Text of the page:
High court denies relief for death row inmate

High court denies relief for death row inmate

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A third petition for post-conviction relief for death row inmate Justin H. Underwood who was convicted of murder and sentenced to death in Madison County in 1995 was denied by the Mississippi Supreme Court last week. 

According to court documents, Lindsay Harris returned home from work on Feb. 15, 1994, to find his wife Virginia missing.

“Her body was found the next day in a wooded area approximately a mile and a half from her home,” court documents state. “She had been shot four times. Testimony at trial revealed that Underwood’s vehicle had been seen near the Harris house on the morning of the crime.

“Underwood’s uncle testified that his .32 caliber handgun had been stolen prior to the murder and that he subsequently had recovered the weapon from Underwood’s car. The state’s firearms expert testified that the bullets removed from Virginia Harris’ body were fired from that weapon.

“Upon interrogation, Underwood admitted that he had shot Mrs. Harris with the handgun he had stolen from his uncle. He claimed that Mrs. Harris had asked him to kill her because her husband had given her AIDS. The defendant and the state stipulated at trial that Mrs. Harris never had AIDS or HIV. The jury returned a verdict of guilty and determined that Underwood should be put to death. He was sentenced accordingly.”

The court’s Dec. 15, ruling made public Dec. 16, was on Underwood’s third petition for post-conviction relief.

The Dec. 15 ruling states that the court denied Underwood’s first petition for post-conviction relief in 2005 and his second petition for post-conviction relief in 2010.

“Before the Court is Underwood’s third petition for post-conviction relief,” the court’s Dec. 15 ruling states. “Underwood raises numerous issues in his petition. In response, the state argues that many of those claims are procedurally barred.”

Among grounds outlined in Underwood’s third petition for post-conviction relief includes several claims of newly discovered evidence, claims of suppressed evidence and claims the state presented false testimony.

“Underwood claims that there is new evidence that Lindsay Harris, the victim’s husband, could have been the actual killer and that there is new evidence about how the murder weapon was located,” the Dec. 15 ruling states. “At trial, the defense attempted to blame Harris as the perpetrator and raised questions about how officers had obtained the gun.

“Underwood also argued in his first two petitions for post-conviction relief that Harris was the true murderer. At this stage, Underwood has not shown that this evidence could not have been discovered before the trial or before the filing of his first two petitions. And he has not shown that the result would have been different.”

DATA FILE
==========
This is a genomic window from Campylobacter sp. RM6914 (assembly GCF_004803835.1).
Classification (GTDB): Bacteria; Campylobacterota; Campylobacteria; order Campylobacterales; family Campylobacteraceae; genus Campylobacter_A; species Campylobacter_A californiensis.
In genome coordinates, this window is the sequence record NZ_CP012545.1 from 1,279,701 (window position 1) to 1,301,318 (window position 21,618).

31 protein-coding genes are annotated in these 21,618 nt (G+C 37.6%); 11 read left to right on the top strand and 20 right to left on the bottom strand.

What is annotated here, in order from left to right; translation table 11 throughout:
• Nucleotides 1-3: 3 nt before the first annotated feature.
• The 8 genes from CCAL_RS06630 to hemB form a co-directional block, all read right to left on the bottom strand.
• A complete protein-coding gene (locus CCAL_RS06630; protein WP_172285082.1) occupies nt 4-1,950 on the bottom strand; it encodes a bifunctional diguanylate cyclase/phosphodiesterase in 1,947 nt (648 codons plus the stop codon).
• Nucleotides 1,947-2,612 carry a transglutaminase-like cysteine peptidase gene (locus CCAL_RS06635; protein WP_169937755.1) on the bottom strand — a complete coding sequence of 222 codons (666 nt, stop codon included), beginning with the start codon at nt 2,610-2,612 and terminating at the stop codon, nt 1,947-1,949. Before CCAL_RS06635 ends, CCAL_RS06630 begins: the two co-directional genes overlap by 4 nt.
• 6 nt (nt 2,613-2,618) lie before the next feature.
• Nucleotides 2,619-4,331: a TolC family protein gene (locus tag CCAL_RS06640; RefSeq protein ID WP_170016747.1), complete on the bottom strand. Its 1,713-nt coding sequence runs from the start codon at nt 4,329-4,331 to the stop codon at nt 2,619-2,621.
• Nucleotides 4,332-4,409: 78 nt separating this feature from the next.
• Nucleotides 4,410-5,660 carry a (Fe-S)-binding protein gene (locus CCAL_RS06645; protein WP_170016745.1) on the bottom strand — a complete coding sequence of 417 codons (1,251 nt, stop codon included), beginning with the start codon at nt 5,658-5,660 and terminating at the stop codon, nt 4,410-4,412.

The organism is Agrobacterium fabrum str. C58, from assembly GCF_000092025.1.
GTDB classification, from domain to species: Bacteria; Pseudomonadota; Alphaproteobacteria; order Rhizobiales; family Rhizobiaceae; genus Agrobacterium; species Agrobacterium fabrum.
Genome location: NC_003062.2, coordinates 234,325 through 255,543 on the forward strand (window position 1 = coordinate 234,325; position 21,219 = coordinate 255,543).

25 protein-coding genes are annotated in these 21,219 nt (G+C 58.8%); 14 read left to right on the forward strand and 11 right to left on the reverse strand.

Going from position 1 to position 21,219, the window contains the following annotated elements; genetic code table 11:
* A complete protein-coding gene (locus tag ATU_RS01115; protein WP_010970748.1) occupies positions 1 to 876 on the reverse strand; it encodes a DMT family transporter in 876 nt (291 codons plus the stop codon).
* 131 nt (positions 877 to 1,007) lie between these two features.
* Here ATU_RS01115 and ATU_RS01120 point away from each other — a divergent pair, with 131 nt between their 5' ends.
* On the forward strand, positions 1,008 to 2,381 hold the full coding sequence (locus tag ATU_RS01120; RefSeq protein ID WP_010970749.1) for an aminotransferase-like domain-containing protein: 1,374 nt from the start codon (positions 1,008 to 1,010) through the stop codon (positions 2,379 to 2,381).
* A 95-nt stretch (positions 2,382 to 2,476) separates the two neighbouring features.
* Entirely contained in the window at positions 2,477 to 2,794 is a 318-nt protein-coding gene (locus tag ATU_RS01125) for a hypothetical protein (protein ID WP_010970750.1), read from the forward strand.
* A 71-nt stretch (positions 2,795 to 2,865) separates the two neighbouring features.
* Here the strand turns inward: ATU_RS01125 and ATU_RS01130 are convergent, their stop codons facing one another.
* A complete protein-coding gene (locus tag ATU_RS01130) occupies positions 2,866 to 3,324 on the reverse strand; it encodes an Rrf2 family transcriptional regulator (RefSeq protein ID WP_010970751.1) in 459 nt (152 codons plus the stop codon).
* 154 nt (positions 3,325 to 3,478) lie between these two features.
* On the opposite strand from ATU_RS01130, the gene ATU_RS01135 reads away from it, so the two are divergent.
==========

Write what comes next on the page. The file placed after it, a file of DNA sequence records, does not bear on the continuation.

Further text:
The Dec. 15 ruling states Underwood argues that new advancements in firearms science has emerged, shown by a 2009 National Academy of Sciences report and a 2013 FBI letter, since the murder.

“He contends that those documents establish a scientific consensus that examiners may not present as fact that a particular gun fired a particular bullet,” the court states. “He argues that, if the state’s firearms expert had been prohibited from testifying that the bullets recovered from the victim’s body were fired in the gun recovered from Underwood’s car or had been cross-examined about the scientific consensus, the result would have been different.”

The new evidence failed to meet the court’s standards.

“We hold that Underwood’s claims of newly discovered evidence do not meet the newly discovered evidence exceptions to the time bar and the successive writ bar of the UPCCRA,” the court states.

Underwood, in his third petition for post-conviction relief, maintains that his confessions were false.

“At trial, the state presented evidence of two typewritten confessions that had been signed by Underwood,” the court states. “In the first, Underwood admitted that he had broken into his uncle’s home and had stolen a revolver. In the second, he confessed that he had used that revolver to kill the victim.

“Underwood now claims that he never confessed and that officers had him sign blank forms, which were filled in later. But Underwood’s present claim that he did not confess at all is contrary to his previous positions taken at the suppression hearing, in the direct appeal, and in the initial petition for post-conviction relief.

“Before now, Underwood never claimed that both statements were fabricated from blank pages that he had signed. Underwood’s present claim that he told his previous lawyers that the documents had been fabricated is not only procedurally barred but, notwithstanding the procedural bars, is not credible and is bereft of merit,” the court states.

The court denied Underwood’s petition in full in the decision written by James W. Kitchens, presiding justice for the court, and all justices agreed.

“After a full review of Underwood’s claims, we conclude that most are procedurally barred and not within an exception and, notwithstanding the procedural bars, are without merit,” the decision states. “Underwood’s other claims are without merit. It is therefore ordered that the Petition for Post-Conviction Relief filed by Justin Underwood is denied.”





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